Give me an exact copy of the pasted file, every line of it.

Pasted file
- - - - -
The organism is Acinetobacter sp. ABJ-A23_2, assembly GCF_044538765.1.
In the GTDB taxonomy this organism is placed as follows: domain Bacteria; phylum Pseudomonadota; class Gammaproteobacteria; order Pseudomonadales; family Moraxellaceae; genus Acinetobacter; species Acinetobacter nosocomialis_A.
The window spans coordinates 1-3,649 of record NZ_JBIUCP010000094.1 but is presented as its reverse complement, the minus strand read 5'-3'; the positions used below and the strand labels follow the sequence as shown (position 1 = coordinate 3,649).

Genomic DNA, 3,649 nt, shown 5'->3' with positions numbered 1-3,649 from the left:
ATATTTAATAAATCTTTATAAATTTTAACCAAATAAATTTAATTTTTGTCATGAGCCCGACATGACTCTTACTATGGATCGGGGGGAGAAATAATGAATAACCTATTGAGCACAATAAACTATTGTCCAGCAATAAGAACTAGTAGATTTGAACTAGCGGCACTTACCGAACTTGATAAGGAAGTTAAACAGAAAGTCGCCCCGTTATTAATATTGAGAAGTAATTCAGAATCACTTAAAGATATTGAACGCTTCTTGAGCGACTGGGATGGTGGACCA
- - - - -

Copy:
The organism is Acinetobacter sp. ABJ-A23_2, assembly GCF_044538765.1.
In the GTDB taxonomy this organism is placed as follows: domain Bacteria; phylum Pseudomonadota; class Gammaproteobacteria; order Pseudomonadales; family Moraxellaceae; genus Acinetobacter; species Acinetobacter nosocomialis_A.
The window spans coordinates 1-3,649 of record NZ_JBIUCP010000094.1 but is presented as its reverse complement, the minus strand read 5'-3'; the positions used below and the strand labels follow the sequence as shown (position 1 = coordinate 3,649).

Genomic DNA, 3,649 nt, shown 5'->3' with positions numbered 1-3,649 from the left:
ATATTTAATAAATCTTTATAAATTTTAACCAAATAAATTTAATTTTTGTCATGAGCCCGACATGACTCTTACTATGGATCGGGGGGAGAAATAATGAATAACCTATTGAGCACAATAAACTATTGTCCAGCAATAAGAACTAGTAGATTTGAACTAGCGGCACTTACCGAACTTGATAAGGAAGTTAAACAGAAAGTCGCCCCGTTATTAATATTGAGAAGTAATTCAGAATCACTTAAAGATATTGAACGCTTCTTGAGCGACTGGGATGGTGGACCA